To ensure the Templeton Community Services District receives past due payments for water and sewer services from 18 utility accounts, it's handing over collecting responsibilities to SLO County.
The delinquent water and sewer charges have decreased since the district's staff report was published on June 28; the amount was approximately $14,501, and as of July 6 it's $11,107.
During the district's July 6 meeting, General Manager Jeff Briltz said that under normal circumstances the district would have shut water services off after two months of nonpayment.
Briltz said this collection mechanism has been effective in encouraging payment of these utility bills, however, the district couldn't shut off services because of an executive order by Gov. Gavin Newsom in light of the pandemic.
In April 2020, the Newsom administration issued an executive order declaring a moratorium on service disconnections that isn't expected to be lifted until Sept. 30.
Now the charges will be collected through the county tax roll and the delinquent payments will be invoiced as part of the property owner's property tax bill. Briltz said special districts across SLO County are going down this route to ensure they receive past due payments from property owners.
The 18 accounts were delinquent as of March 20, 2021, and would typically have been shut off as of May 2021. Natalie Klock, the district's finance officer, said property owners were notified by mail on June 14 and district staff continues to make contact with account holders to set up payment arrangements if they choose.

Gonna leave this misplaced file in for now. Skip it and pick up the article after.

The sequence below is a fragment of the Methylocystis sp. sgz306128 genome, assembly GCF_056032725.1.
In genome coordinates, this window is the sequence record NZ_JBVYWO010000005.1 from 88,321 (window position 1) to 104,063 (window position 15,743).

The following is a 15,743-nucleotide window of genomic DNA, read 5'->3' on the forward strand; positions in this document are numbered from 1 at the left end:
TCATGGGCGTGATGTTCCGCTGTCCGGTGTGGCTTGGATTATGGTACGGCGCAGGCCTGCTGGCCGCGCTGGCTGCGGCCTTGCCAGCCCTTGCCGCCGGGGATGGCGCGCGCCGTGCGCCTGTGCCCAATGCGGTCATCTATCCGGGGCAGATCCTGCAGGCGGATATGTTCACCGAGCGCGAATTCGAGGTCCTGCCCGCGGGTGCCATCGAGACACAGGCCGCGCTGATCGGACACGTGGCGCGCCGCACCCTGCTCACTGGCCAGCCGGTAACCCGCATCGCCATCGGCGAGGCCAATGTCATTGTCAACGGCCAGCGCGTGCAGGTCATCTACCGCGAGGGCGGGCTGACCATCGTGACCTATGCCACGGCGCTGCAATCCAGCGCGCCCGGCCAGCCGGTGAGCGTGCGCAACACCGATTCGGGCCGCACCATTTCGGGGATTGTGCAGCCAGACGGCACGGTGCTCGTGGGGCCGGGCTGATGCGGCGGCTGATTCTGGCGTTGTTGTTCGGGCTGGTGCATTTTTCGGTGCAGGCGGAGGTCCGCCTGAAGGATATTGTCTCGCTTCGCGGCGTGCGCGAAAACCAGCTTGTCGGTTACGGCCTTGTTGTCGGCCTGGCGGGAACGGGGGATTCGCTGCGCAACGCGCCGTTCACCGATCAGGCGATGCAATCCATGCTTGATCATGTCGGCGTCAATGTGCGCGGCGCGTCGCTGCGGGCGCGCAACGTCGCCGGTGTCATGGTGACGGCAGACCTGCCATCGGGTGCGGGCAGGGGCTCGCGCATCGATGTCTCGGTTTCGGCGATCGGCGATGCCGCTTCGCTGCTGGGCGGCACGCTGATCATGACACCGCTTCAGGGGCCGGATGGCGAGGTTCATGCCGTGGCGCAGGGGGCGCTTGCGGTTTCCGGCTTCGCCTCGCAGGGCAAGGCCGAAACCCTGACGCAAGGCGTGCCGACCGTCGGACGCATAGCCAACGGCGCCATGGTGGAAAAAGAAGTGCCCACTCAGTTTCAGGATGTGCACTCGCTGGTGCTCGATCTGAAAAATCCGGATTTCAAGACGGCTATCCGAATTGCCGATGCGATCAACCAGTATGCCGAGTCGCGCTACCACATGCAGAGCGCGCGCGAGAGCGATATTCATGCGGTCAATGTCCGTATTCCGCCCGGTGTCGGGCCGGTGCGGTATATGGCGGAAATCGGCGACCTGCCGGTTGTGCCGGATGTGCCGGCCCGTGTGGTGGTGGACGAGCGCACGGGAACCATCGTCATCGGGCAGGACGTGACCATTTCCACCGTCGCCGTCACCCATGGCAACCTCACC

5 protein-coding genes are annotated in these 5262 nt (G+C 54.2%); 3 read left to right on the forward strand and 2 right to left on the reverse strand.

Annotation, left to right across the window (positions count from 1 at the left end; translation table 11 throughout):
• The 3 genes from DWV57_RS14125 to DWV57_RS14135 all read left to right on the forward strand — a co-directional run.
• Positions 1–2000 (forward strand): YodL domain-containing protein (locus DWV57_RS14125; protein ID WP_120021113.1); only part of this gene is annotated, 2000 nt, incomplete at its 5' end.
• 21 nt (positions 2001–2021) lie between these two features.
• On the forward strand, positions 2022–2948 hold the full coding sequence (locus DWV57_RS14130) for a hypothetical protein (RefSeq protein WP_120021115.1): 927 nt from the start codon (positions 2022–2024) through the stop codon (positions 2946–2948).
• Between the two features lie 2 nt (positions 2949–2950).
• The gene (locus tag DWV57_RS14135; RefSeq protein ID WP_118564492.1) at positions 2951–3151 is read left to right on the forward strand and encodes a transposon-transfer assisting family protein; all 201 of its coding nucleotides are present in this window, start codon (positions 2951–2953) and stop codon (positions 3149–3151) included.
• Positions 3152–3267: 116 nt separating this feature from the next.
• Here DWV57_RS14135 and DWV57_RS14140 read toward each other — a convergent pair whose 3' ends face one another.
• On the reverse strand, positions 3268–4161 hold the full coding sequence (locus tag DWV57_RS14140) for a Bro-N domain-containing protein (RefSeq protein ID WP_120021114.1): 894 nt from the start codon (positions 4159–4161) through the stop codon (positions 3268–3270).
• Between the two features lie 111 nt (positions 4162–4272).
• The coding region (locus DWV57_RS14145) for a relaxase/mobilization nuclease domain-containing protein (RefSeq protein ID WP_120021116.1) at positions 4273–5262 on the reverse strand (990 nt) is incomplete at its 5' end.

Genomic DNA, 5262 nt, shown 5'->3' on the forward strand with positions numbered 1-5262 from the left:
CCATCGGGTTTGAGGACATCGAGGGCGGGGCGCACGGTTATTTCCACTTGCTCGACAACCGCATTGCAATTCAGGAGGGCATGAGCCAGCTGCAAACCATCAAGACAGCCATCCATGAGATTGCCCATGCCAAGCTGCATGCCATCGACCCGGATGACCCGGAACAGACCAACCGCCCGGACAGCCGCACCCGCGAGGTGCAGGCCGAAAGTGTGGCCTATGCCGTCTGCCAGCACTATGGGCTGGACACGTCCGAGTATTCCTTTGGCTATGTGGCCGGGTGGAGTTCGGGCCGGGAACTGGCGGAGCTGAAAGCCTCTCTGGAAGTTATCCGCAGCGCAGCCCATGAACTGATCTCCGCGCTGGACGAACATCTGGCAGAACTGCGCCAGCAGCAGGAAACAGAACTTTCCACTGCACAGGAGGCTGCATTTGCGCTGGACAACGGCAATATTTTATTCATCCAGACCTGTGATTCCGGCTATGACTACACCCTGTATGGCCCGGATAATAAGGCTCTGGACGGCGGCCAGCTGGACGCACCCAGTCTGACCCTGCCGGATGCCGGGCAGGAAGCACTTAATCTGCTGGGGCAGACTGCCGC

Board director Pamela Jardini questioned the district's procedure, referring to a section in the executive order that states districts can go to the California State Water Resources Control Board to learn of their guidelines for nonpayment and implement them.
"I understand that other community services districts are implementing this [county tax collection method], however, I think my dad and mom said to me 'If everybody jumps off a cliff, are you too?' I just want to prevent a class action lawsuit," Jardini said.
Briltz clarified that this is one method of collecting delinquent payments that guarantees the district gets what it's owed. In March and April of 2020, he said, the district was concerned about whether customers would fall behind with their payments and how that could jeopardize services.
"We were not significantly impacted by the amount of money we're talking about here: $11,000 does not put the district in financial distress. But the water code does require that the property owner be responsible for payment of those findings and so this was another mechanism, not the only way, to ensure payment," Briltz said.
If the district did not go this route, he said, there remains a chance that some delinquent accounts could "fall through the cracks and ultimately the district may not get paid."
The board unanimously approved putting the delinquent payments on the county tax roll. Δ